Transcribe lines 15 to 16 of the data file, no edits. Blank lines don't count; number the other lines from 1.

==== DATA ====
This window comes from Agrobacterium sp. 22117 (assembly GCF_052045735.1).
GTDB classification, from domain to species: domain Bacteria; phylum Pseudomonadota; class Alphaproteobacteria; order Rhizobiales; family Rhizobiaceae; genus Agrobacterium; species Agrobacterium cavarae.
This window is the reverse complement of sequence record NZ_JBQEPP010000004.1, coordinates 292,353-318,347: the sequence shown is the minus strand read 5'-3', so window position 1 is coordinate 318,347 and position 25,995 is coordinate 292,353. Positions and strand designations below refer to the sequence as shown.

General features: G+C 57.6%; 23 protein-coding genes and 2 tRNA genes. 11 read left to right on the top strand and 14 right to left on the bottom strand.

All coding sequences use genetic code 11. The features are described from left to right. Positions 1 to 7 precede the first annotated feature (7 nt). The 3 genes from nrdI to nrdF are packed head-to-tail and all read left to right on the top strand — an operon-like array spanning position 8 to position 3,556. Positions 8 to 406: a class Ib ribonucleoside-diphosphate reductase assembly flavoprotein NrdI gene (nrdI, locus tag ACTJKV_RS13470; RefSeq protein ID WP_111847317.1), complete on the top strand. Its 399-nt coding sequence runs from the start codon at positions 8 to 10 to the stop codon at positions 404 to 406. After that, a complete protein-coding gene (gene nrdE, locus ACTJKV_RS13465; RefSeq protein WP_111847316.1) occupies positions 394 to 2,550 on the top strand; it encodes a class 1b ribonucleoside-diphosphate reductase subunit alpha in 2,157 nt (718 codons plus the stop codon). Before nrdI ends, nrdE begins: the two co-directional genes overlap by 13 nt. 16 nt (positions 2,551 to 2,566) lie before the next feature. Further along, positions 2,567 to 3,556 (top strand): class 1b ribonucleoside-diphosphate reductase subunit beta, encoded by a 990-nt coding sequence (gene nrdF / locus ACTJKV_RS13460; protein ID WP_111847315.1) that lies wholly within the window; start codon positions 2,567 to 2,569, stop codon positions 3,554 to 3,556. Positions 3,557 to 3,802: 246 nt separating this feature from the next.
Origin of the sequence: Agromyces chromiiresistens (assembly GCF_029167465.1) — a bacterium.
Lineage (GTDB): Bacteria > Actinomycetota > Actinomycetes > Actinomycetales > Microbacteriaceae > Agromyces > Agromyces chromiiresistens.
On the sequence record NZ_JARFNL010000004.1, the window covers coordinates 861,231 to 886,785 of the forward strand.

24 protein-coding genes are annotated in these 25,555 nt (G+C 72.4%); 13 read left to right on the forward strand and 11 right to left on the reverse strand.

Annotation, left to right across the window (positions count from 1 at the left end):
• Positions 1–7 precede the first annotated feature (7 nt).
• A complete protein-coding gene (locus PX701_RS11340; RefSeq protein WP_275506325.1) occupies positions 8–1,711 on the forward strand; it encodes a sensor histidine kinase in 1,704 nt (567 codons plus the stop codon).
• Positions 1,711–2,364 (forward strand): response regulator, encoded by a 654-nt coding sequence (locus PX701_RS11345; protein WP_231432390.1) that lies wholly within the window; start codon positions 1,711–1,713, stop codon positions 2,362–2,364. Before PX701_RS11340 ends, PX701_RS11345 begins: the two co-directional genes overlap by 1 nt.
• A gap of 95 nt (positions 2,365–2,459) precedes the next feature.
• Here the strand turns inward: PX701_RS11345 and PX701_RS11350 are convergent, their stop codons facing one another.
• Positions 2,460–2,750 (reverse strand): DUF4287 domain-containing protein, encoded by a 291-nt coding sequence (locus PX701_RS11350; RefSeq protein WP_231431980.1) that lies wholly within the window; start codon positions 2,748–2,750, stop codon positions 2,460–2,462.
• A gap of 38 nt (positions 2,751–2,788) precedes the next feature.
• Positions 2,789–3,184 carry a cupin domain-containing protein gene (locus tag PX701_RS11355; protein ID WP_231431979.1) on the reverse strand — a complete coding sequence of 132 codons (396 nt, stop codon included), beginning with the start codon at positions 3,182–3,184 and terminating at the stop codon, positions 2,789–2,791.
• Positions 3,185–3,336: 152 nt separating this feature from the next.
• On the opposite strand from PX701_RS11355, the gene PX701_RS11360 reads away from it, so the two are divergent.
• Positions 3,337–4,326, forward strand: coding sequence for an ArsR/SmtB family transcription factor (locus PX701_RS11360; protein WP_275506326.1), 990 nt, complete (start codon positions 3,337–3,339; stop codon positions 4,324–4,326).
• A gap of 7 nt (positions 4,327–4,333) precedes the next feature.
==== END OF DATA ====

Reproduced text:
• Here the strand turns inward: PX701_RS11345 and PX701_RS11350 are convergent, their stop codons facing one another.
• Positions 2,460–2,750 (reverse strand): DUF4287 domain-containing protein, encoded by a 291-nt coding sequence (locus PX701_RS11350; RefSeq protein WP_231431980.1) that lies wholly within the window; start codon positions 2,748–2,750, stop codon positions 2,460–2,462.